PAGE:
The daughter of one of Arizona’s most famous conservatives has endorsed Democrat Richard Carmona in the U.S. Senate race.
Joanne Goldwater, the oldest daughter of late-Arizona Sen. Barry Goldwater, announced her support for Carmona on Wednesday, saying Carmona will put Arizona’s interests over ideology.
Carmona, a former U.S. Surgeon General from Tucson, is facing Republican Jeff Flake in the U.S. Senate general election. Flake, a six-term Congressman from Mesa, pummeled Wil Cardon by 49 percentage points in Tuesday’s primary.
“Congressman Flake has tried to claim the 'conservative' mantel, but my dad's brand of conservatism is not reflected by Flake or the modern-day Republican Party," said Joanne Goldwater in a statement released by the Carmona campaign.
Her endorsement spurns the man who once ran an organization carrying the name of her father.
Before winning a seat in Congress in 2000, Flake was the executive director of the Goldwater Institute for seven years. The Institute, a Phoenix-based conservative public policy and research organization, was founded in 1988 with the “blessing of the late Senator Barry Goldwater,” the organization’s website says.
Though this is the first day of the general election campaign, there’s already been a lot of activity in the what promises to be a barn-burner of a race to replace retiring U.S. Sen. Jon Kyl.
TV ad and web video
Carmona is already up with a TV ad highlighting his story of being a poor kid who joined the Army and became a decorated combat veteran, trauma surgeon and deputy sheriff.
Flake countered by posting a web video calling Carmona President Obama’s “hand-picked” candidate. Though Carmona has straddled the fence on health care reform, known as ‘Obamacare,’ saying the law "contains laudable first steps" but has "major flaws,” the video features a clip of Carmona saying he fully supports the law.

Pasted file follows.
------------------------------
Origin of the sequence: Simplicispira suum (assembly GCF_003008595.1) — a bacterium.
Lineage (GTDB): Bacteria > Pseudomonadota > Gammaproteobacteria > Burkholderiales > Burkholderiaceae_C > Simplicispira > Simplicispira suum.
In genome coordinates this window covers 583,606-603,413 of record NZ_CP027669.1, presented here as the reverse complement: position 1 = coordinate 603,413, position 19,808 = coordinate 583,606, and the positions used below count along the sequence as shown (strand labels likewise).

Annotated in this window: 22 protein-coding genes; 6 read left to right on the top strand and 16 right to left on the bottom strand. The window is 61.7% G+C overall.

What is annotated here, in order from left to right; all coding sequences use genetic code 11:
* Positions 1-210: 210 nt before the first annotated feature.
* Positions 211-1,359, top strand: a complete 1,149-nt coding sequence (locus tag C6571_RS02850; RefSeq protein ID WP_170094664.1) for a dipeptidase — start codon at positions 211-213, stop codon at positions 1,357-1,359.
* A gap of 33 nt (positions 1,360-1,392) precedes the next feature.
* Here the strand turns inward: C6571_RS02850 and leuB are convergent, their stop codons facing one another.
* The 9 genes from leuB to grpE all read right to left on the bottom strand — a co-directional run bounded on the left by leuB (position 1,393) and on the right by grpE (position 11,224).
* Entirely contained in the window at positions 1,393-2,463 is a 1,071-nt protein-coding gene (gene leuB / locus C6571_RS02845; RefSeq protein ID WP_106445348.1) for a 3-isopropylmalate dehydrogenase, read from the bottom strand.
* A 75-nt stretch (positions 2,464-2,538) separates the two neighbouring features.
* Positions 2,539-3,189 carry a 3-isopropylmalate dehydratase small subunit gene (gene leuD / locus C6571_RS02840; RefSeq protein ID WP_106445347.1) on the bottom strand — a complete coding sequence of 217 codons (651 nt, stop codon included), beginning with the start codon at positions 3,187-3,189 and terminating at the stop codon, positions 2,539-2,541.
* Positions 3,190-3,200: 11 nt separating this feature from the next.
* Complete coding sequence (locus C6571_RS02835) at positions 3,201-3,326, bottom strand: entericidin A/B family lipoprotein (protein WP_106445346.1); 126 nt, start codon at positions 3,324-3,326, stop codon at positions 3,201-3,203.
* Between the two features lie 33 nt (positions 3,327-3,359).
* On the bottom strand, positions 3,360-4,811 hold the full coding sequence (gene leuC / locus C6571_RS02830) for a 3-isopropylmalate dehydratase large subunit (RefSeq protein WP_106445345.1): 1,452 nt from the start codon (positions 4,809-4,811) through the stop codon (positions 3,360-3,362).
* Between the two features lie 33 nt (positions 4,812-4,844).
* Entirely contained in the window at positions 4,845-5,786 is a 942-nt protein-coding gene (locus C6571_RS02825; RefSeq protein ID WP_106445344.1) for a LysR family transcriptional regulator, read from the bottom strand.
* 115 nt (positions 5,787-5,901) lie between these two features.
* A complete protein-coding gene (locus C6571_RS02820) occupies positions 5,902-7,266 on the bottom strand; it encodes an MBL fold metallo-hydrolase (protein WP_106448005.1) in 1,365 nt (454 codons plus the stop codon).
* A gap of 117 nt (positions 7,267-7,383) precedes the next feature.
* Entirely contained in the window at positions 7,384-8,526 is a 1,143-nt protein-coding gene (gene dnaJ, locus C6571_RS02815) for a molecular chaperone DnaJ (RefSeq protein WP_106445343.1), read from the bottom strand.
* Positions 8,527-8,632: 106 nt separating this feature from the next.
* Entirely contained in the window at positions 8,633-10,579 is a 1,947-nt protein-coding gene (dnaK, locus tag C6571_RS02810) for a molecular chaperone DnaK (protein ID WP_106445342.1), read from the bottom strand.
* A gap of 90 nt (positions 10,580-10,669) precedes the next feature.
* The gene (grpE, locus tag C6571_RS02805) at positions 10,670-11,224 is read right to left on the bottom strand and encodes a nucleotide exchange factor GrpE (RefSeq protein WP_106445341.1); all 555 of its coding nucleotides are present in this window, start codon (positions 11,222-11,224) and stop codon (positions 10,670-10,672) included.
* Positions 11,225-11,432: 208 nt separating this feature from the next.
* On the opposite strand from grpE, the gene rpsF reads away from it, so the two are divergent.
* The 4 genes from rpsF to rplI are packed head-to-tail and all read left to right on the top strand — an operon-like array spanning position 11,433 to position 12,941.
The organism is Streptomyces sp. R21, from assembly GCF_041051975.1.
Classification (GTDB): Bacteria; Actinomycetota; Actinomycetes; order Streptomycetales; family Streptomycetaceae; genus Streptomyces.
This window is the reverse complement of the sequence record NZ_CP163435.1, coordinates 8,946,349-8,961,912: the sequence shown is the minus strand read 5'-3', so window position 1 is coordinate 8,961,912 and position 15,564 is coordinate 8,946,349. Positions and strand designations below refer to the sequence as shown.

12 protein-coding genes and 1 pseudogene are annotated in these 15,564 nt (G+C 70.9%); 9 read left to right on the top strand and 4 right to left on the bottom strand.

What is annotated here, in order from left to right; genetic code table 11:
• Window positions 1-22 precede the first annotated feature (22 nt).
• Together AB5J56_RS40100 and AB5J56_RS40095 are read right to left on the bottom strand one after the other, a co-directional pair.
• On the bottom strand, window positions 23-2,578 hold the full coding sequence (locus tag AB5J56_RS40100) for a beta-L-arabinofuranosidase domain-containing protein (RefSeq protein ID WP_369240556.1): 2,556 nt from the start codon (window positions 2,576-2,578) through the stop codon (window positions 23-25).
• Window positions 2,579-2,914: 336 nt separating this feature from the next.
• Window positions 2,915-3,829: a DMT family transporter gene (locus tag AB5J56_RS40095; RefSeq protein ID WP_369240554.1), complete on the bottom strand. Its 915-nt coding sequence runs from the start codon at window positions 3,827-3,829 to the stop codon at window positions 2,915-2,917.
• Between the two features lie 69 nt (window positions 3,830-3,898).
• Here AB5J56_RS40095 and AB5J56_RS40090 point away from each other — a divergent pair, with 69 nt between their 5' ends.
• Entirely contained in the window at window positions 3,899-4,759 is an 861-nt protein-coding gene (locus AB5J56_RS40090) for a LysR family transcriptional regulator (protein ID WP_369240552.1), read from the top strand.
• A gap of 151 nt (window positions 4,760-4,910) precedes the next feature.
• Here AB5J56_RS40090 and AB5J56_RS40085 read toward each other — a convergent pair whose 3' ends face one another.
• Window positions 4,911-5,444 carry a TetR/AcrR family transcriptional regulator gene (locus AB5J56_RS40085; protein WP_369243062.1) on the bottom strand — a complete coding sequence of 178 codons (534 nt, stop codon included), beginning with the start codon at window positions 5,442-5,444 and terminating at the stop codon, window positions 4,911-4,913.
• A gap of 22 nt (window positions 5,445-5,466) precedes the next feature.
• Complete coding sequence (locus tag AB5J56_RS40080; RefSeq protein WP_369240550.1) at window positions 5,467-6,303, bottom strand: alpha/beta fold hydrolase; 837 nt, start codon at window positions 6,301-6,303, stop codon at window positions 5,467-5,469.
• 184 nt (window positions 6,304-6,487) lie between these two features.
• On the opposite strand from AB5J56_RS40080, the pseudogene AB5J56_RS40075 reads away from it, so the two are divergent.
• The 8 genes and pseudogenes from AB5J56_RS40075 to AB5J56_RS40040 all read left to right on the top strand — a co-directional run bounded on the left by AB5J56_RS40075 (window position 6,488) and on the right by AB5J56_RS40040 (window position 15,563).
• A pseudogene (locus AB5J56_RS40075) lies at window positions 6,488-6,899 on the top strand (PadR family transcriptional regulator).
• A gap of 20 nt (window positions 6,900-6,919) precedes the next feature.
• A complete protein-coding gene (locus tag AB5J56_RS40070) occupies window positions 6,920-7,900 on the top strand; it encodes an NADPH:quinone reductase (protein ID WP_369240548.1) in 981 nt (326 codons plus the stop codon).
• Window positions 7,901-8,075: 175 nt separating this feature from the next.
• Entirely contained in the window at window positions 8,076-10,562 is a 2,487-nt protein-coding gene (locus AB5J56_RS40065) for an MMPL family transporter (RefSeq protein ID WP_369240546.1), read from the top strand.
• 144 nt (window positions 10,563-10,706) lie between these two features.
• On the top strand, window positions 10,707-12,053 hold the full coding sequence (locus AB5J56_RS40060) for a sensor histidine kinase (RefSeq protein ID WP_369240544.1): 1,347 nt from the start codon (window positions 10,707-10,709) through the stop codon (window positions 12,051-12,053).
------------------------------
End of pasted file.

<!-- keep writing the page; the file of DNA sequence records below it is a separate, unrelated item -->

“Richard ‘Rubberstamp’ Carmona,” the narrator says. “He won’t stand up to Obama, or his own party.”
Carmona challenges Flake to no super PACs
Citing the state’s proud tradition of “independent-minded statesmen and women” such as Carl Hayden, Barry Goldwater, Mo Udall and Gabrielle Giffords, Carmona challenged Flake this week to sign a pledge banning outside groups that don’t have to reveal their donors from spending money on TV and radio ads.
Carmona said his challenge isn’t really about money, but rather about the candidates “presenting a choice to Arizona voters, not an agenda funded by a shadowy out-of-state network made up of a few wealthy individuals, corporations or unions that are not accountable to Arizonans,” Carmona wrote.
Flake has been supported by the conservative Club for Growth Action super Pac, which has spent $573,600 backing him with TV and radio ads.
Flake isn’t biting on the pledge, which is similar to what Cardon did in the GOP primary.
In a written response to Carmona, Flake said he shares the desire to focus on the important issues facing Arizona, but he’s skeptical of Carmona’s sincerity based on his “sophomoric attacks” on him so far.
“I don’t know if outside groups will involve themselves in this race or not, but given the highly negative tone and petty antics adopted by your campaign team thus far, it would be tough to make the case that the involvement of outside groups wouldn’t serve to elevate the debate,” Flake wrote.